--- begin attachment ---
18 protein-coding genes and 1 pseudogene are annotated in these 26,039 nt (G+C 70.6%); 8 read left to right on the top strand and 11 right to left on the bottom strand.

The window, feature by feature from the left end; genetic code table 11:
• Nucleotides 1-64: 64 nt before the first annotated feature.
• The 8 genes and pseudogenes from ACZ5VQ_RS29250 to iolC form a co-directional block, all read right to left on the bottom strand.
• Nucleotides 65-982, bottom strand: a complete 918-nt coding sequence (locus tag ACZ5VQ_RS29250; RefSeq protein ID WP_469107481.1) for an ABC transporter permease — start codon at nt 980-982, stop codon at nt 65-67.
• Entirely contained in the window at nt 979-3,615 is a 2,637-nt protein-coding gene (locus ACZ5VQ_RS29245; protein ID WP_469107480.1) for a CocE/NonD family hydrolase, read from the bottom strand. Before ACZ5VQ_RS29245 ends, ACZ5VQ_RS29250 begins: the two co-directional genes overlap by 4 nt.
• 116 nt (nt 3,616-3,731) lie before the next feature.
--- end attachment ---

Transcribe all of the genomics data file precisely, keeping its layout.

18 protein-coding genes and 1 pseudogene are annotated in these 26,039 nt (G+C 70.6%); 8 read left to right on the top strand and 11 right to left on the bottom strand.

The window, feature by feature from the left end; genetic code table 11:
• Nucleotides 1-64: 64 nt before the first annotated feature.
• The 8 genes and pseudogenes from ACZ5VQ_RS29250 to iolC form a co-directional block, all read right to left on the bottom strand.
• Nucleotides 65-982, bottom strand: a complete 918-nt coding sequence (locus tag ACZ5VQ_RS29250; RefSeq protein ID WP_469107481.1) for an ABC transporter permease — start codon at nt 980-982, stop codon at nt 65-67.
• Entirely contained in the window at nt 979-3,615 is a 2,637-nt protein-coding gene (locus ACZ5VQ_RS29245; protein ID WP_469107480.1) for a CocE/NonD family hydrolase, read from the bottom strand. Before ACZ5VQ_RS29245 ends, ACZ5VQ_RS29250 begins: the two co-directional genes overlap by 4 nt.
• 116 nt (nt 3,616-3,731) lie before the next feature.